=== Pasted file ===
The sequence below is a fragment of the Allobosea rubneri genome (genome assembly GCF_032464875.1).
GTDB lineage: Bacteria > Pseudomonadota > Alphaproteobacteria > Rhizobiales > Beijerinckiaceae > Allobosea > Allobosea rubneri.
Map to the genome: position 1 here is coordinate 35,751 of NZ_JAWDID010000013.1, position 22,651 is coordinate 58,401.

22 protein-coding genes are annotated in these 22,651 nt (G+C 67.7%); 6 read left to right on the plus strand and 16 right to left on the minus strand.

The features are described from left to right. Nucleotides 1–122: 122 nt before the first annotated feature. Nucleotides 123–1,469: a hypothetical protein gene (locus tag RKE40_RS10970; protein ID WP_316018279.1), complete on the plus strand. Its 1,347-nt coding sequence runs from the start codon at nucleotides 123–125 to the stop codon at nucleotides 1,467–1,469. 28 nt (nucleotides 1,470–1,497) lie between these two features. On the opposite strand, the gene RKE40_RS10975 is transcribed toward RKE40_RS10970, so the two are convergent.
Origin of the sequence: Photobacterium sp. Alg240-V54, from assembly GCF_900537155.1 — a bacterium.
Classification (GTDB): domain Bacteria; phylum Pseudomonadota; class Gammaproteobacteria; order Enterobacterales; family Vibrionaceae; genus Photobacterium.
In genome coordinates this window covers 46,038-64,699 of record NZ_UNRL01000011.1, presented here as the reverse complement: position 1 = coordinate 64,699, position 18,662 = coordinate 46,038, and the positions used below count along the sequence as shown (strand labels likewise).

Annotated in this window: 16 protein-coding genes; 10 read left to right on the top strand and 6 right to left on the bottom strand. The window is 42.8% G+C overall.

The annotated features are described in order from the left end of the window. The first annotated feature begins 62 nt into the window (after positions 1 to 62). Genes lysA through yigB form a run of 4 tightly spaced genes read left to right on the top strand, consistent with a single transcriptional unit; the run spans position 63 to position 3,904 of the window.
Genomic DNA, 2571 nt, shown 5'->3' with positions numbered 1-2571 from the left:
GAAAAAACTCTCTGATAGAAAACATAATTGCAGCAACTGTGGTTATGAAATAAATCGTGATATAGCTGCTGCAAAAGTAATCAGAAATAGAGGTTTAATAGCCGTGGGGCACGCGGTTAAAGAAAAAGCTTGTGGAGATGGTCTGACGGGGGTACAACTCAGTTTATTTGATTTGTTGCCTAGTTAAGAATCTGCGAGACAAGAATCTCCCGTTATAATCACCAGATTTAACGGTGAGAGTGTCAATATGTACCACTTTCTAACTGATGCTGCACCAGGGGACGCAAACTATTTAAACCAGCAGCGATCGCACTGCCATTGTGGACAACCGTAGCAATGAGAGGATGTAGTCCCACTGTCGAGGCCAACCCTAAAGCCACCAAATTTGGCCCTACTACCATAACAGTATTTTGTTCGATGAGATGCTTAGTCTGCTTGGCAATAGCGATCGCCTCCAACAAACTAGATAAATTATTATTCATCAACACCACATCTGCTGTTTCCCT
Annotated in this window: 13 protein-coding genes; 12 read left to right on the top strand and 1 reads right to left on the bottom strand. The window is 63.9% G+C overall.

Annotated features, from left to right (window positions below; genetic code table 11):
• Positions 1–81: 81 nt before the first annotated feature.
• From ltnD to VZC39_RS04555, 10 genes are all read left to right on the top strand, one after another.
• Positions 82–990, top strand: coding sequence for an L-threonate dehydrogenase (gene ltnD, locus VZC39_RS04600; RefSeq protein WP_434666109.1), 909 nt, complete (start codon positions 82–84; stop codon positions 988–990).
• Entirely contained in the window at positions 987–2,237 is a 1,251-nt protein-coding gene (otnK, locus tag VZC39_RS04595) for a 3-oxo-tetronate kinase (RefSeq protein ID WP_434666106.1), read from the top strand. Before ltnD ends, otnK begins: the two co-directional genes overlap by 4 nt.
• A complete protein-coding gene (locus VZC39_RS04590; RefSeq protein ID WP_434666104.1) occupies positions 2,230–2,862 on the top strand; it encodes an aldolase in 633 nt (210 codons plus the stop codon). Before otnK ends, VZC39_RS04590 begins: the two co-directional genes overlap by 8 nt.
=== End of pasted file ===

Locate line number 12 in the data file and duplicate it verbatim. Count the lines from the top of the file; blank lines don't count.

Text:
GAAAAAACTCTCTGATAGAAAACATAATTGCAGCAACTGTGGTTATGAAATAAATCGTGATATAGCTGCTGCAAAAGTAATCAGAAATAGAGGTTTAATAGCCGTGGGGCACGCGGTTAAAGAAAAAGCTTGTGGAGATGGTCTGACGGGGGTACAACTCAGTTTATTTGATTTGTTGCCTAGTTAAGAATCTGCGAGACAAGAATCTCCCGTTATAATCACCAGATTTAACGGTGAGAGTGTCAATATGTACCACTTTCTAACTGATGCTGCACCAGGGGACGCAAACTATTTAAACCAGCAGCGATCGCACTGCCATTGTGGACAACCGTAGCAATGAGAGGATGTAGTCCCACTGTCGAGGCCAACCCTAAAGCCACCAAATTTGGCCCTACTACCATAACAGTATTTTGTTCGATGAGATGCTTAGTCTGCTTGGCAATAGCGATCGCCTCCAACAAACTAGATAAATTATTATTCATCAACACCACATCTGCTGTTTCCCT